Why don’t you learn to…

Compost @ Home

Follow our easy beginner’s guide to composting at home!

What is compost?

Compost is a growing medium, made up of a balanced mix of decomposed organic materials, often otherwise regarded as waste products, such as veg peelings, grass cuttings and dried leaves. A good compost is rich in plant nutrients and beneficial organisms, which can help your plants to thrive.

Why should I compost?

Composting turns your waste into “gardener’s gold”. It is the perfect food for your growing space that will, in turn, make food for you…win win! You will save money on buying compost for your garden, it’s fun and it’s good for the planet!

What You Will Need:

  • Compost bin
  • Food scraps
  • Some soil
  • A few worms (if not already in the soil!)
  • Fork/stick for stirring (not essential)

Method:

  1. Aim to keep a ratio of 40% greens to 60% browns. It’s great if you can have a little stash of leaves kept to the side and add a couple of handfuls whenever you add in some kitchen waste.
  2. If it looks a little dry, add some water, but this shouldn’t be a problem if it’s in the shade. There is a lot of moisture in greens!
  3. If it looks a little slimy or smells yucky it might be a good idea to give it a stir with a garden fork or a big stick for a bit of aeration.
  4. Then it’s a waiting game…
  5. When your bin is full (this may take up to a year), you should have some compost ready to use at the bottom.

What are greens?

  • Grass & hedge clippings

  • Fruit & vegetable peelings
  • Tea & coffee grinds
  • Manure from vegetarian animals e.g. chickens or horses
  • Cut flowers

What are browns?

  • Dried leaves

  • Wood cuttings

  • Paper & cardboard

  • Straw & hay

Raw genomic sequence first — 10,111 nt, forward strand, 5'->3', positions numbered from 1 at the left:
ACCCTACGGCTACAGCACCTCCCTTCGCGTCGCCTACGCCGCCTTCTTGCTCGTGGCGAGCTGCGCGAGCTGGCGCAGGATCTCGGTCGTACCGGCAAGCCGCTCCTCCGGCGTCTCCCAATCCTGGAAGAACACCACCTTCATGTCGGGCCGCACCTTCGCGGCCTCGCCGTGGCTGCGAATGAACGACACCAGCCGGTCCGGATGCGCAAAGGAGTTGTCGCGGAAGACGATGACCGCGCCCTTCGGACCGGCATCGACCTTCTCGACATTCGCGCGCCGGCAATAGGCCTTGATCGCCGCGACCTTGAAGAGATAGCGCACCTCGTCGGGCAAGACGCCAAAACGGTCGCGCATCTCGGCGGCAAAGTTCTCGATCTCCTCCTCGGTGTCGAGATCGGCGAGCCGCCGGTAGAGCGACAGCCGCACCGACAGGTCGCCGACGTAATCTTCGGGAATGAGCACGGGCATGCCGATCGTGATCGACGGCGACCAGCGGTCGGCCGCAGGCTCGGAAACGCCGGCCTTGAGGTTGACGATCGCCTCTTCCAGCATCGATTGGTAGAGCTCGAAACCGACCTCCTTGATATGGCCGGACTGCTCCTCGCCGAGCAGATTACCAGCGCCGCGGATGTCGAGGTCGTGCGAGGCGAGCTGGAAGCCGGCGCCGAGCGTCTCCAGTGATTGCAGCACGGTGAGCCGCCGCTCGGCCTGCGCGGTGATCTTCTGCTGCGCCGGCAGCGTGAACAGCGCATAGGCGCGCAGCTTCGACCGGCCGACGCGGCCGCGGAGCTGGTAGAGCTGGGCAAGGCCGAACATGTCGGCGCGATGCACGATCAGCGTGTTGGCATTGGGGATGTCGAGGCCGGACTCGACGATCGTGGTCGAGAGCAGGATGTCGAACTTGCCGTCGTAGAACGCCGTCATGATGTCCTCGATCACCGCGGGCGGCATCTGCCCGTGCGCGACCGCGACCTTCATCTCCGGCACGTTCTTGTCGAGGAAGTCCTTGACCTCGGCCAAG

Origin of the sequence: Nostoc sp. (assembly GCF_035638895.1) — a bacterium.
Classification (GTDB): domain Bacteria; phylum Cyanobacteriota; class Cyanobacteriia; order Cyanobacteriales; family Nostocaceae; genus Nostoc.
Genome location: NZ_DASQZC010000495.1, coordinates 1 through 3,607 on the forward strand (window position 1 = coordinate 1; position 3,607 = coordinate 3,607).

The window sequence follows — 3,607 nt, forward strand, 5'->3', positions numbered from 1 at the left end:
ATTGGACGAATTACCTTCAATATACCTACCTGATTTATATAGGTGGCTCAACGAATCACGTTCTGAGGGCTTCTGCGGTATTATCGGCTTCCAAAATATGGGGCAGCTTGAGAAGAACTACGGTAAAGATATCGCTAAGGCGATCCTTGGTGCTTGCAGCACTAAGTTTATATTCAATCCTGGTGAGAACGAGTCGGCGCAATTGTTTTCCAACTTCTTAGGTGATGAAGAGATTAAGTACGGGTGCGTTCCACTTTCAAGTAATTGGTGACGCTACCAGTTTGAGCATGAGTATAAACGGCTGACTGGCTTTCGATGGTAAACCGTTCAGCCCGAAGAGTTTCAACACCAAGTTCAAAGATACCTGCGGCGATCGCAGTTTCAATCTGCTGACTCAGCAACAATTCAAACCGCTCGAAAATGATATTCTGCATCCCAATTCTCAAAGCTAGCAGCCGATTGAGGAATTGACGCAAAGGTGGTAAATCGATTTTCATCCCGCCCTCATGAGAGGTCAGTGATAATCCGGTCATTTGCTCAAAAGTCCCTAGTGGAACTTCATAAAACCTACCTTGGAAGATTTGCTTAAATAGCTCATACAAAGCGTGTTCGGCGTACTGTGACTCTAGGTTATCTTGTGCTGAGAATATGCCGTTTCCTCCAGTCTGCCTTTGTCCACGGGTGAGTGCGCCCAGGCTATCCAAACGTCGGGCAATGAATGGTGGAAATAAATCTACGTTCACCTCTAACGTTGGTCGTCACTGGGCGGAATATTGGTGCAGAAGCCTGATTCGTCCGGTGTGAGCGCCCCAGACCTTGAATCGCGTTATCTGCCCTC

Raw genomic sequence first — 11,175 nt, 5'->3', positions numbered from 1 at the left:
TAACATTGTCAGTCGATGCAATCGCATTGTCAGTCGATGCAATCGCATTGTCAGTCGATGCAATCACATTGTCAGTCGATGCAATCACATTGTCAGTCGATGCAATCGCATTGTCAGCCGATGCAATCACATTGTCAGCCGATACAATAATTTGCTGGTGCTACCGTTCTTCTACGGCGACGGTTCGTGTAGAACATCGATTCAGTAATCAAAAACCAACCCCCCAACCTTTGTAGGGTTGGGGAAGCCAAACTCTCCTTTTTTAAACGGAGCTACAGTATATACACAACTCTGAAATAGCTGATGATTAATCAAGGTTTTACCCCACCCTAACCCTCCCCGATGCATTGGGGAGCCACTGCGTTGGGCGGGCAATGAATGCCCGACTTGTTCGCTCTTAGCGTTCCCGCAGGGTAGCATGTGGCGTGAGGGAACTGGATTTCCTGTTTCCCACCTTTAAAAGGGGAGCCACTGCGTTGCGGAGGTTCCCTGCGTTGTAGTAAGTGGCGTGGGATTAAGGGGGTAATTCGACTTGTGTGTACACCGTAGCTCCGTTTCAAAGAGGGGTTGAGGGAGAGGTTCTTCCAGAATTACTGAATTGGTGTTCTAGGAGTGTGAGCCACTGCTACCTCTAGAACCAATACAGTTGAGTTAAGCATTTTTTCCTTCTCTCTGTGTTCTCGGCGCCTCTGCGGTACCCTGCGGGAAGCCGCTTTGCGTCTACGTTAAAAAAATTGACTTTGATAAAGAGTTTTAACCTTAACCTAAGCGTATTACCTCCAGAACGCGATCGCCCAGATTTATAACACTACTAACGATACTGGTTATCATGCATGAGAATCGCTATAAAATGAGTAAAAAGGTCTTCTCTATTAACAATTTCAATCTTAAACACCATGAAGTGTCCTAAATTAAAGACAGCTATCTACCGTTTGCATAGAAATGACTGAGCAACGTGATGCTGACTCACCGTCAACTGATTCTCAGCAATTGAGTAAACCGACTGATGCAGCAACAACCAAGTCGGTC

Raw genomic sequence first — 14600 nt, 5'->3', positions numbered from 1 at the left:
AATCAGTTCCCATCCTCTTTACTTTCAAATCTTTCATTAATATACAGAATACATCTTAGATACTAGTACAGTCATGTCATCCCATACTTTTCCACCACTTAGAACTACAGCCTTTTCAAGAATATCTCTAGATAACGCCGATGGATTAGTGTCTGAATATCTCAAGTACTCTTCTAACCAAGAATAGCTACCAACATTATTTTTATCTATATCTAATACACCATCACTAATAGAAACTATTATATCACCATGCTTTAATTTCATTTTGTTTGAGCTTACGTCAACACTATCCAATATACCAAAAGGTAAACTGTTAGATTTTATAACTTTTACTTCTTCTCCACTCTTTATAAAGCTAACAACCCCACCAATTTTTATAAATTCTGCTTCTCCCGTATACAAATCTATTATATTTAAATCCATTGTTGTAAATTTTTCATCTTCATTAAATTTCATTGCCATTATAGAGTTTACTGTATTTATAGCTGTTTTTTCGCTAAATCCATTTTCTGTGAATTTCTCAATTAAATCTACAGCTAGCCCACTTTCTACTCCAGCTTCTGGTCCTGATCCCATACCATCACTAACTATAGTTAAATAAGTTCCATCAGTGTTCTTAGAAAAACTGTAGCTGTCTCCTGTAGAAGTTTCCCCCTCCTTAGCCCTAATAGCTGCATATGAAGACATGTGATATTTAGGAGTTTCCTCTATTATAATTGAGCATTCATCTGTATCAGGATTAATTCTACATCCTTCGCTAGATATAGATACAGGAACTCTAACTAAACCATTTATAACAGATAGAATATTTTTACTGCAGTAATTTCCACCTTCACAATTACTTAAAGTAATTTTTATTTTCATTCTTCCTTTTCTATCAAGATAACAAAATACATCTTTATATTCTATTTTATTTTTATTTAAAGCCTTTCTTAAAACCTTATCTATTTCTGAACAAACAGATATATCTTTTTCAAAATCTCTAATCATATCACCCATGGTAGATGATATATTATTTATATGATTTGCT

• Egg shells

What are greens?

  • Grass & hedge clippings

  • Fruit & vegetable peelings
  • Tea & coffee grinds
  • Manure from vegetarian animals e.g. chickens or horses
  • Cut flowers

What are browns?

  • Dried leaves

  • Wood cuttings

  • Paper & cardboard

  • Straw & hay

  • Egg shells

What to avoid:

  • Cooked foods (this may encourage rodents!)

  • Bread/grains

  • Toxic chemicals (lots of herbicides that are applied to grass will contaminate compost and then your veg!)
  • Diseased plant material

Composting

Composting Myth Busting!

“Composting attracts rodents.” – This risk can be cut down by avoiding adding any cooked foods to your compost bin.

“Compost smells bad.” – This can happen if your heap is unbalanced in greens and browns! However, if you empty your kitchen food waste often, the smell won’t linger inside. Add more browns to the mix if it gets smelly and slimy and also give it a stir as a bit of aeration will help.

“Compost attracts flies.” – Flies can be reduced if you ‘bury’ each addition of food waste.

“It is hard work.” – Cold composting is the easiest method as all you have to do is build up compost in a container, but it is a very slow process.

“You can only compost with a garden.” – This is not true! It’s great for all your potted plants, but just be aware that the ‘juice’ will come out of the bottom; this juice is fantastic for plants, but will stain slabs! Your set-up is better off in an inconspicuous spot.

“My compost needs to be in the sun.” – This is not true! The best spot for your compost bin is dappled sunlight, many of the ‘dalek-type’ composters get too hot and dry out in full sun; those poor worms! The best place for your compost bin is close enough to the kitchen so that it’s not a huge hassle to empty your kitchen caddy, but not so close that if it is smelly it wafts into your home.

Other Composting Methods:

  • Bokashi Composting: Fermenting food waste using anaerobic process. This works for meat and pasta and is a popular form of composting in Asia.
  • Vermi-Composting: Using worms for a quicker composting method (also called wormeries).
  • Hot Composting: If you have lots of green waste and a machinery system to move it! This is a good method often used by councils and large gardens.
Ready Compost!

If you have any questions about composting, please don’t hesitate to pop an email to Emily. She will be more than happy to answer any questions you have and to help you to get started!

Time is short and the solutions are simple.

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